Dominica Ranieri, a first-generation college senior majoring in biochemistry at CSUSM, was named one of 23 California State University (CSU) students to receive the 2012-2013 William R. Hearst/CSU Trustees' Award for Outstanding Achievement.

The Hearst/CSU Trustees' award provides scholarships to students who have a demonstrated financial need, experienced personal hardships and have attributes of merit including superior academic performance, exemplary community service and significant personal achievements. The award is among the highest forms of recognition for student achievement in the CSU. The CSU Board of Trustees will recognize Dominica and her fellow scholars on Sep. 18.

Overcoming obstacles

The third of four children raised by a low-income, working single mother, Ranieri was already fighting the odds to graduate from high school when she was diagnosed with Crohn's disease in 2008.

"My days became full of X-rays, CTscans, blood transfusions, IVs and blood tests," Ranieri remembered. "Instead of getting better, as my stay became longer my complications grew worse."

Ranieri became a diabetic as a result of all the medication she was taking and a blood clot in her brain provided additional complications. After five weeks in the hospital, she had to take on extra classes to graduate high school on time, but she didn't let others tell her she couldn't do it.

"I am the first in my family to go to a four-year university and I will be the first in my family to ever graduate with a bachelor's degree," she said. "This is a great achievement."

Today Ranieri has channeled her ordeals into a passion for serving others. She has taken on numerous leadership positions at CSUSM including Orientation Team leader, University Student Union Advisory Board student representative, vice president of the Pre-Health Society, and president and founder of Organizing for America. She also volunteers for the CSUSM Gender Equity Center, and is a member of the Social Justice Action Team, the new member educator of Alpha Omicron Pi and secretary for the Women's Studies Student Association.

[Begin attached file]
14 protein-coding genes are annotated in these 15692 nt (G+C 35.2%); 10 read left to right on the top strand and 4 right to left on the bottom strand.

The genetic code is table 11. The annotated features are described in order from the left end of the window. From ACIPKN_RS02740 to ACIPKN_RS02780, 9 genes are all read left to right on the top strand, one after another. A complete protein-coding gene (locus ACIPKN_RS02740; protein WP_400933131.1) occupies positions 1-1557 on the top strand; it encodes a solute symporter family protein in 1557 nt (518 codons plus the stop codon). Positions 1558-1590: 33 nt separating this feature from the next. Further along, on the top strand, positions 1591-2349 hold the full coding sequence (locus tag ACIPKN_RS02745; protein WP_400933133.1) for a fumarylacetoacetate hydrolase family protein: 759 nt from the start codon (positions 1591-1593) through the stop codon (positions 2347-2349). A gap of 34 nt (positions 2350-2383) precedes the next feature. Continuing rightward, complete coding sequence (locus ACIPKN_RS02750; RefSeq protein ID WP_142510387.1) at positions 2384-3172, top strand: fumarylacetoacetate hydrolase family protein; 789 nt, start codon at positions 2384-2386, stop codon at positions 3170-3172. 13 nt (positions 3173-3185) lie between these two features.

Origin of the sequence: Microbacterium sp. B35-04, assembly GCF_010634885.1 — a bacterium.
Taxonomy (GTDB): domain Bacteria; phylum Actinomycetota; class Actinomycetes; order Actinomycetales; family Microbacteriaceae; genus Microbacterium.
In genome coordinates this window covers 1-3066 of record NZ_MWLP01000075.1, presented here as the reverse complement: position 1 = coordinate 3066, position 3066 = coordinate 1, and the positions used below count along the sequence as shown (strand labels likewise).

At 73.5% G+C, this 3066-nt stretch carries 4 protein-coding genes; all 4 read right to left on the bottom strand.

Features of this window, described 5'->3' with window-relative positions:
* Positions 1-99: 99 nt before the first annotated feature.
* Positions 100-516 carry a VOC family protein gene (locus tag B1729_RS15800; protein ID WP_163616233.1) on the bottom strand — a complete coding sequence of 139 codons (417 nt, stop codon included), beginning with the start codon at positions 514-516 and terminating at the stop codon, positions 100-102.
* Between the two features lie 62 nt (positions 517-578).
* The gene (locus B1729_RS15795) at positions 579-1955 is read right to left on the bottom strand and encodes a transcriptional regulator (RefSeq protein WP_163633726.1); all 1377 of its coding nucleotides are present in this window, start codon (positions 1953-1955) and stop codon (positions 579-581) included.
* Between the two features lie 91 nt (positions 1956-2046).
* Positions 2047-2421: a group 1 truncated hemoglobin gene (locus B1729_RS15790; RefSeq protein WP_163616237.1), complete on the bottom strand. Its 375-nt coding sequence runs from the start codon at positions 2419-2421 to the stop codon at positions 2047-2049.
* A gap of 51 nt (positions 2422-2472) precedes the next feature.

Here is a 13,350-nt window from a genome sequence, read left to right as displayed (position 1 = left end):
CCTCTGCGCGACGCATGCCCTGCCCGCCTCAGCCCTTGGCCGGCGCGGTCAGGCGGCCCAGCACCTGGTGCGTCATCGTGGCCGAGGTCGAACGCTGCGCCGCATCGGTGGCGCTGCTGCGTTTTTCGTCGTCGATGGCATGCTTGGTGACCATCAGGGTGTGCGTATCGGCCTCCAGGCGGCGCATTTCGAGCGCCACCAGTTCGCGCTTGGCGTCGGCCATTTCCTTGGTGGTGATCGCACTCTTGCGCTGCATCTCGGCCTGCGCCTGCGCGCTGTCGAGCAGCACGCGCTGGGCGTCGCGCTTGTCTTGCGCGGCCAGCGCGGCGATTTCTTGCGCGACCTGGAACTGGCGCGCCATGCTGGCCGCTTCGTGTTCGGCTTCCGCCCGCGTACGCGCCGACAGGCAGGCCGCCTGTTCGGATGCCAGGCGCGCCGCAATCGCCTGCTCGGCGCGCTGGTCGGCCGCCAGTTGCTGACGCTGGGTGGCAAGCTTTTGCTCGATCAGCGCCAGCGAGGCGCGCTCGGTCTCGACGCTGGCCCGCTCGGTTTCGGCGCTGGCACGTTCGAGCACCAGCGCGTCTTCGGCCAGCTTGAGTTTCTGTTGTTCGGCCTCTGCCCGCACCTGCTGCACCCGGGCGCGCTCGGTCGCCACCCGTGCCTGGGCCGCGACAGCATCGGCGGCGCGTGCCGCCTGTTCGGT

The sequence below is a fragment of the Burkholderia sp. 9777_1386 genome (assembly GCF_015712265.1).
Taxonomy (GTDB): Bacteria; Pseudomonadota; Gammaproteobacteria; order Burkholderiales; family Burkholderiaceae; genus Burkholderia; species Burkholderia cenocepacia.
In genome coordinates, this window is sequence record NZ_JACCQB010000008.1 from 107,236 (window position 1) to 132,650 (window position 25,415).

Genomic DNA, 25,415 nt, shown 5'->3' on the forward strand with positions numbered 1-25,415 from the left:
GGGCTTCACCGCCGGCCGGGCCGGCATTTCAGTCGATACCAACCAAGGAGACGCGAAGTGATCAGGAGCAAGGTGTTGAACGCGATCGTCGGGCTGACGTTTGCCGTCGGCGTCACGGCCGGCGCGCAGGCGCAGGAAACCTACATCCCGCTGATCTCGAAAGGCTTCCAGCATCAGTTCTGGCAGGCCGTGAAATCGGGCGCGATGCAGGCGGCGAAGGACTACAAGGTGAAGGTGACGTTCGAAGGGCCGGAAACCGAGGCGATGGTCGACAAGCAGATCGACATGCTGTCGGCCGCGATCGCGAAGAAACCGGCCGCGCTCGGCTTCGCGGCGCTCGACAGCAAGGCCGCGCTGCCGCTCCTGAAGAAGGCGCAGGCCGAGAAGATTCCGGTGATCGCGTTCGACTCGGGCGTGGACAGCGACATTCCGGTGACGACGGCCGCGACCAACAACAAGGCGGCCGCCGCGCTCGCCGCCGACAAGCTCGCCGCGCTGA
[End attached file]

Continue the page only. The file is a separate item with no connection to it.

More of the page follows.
Channeling her passion

Ranieri's experience with Crohn's has given her the ambition to pursue a career as a pediatric gastroenterologist and inspire others with her story of success.

"I plan to use my own struggles as an inspiration to young patients like myself," said Ranieri. "I want to show them that a disease does not have to limit them from obtaining their goals and dreams. My disease does not have to be a burden; instead it is a gift to inspire strength and hope for (others) around me to continue to fight for their dreams."

"I plan to use my own struggles as an inspiration to young patients like myself," said Ranieri. "I want to show them that a disease does not have to limit them from obtaining their goals and dreams. My disease does not have to be a burden; instead it is a gift to inspire strength and hope for (others) around me to continue to fight for their dreams."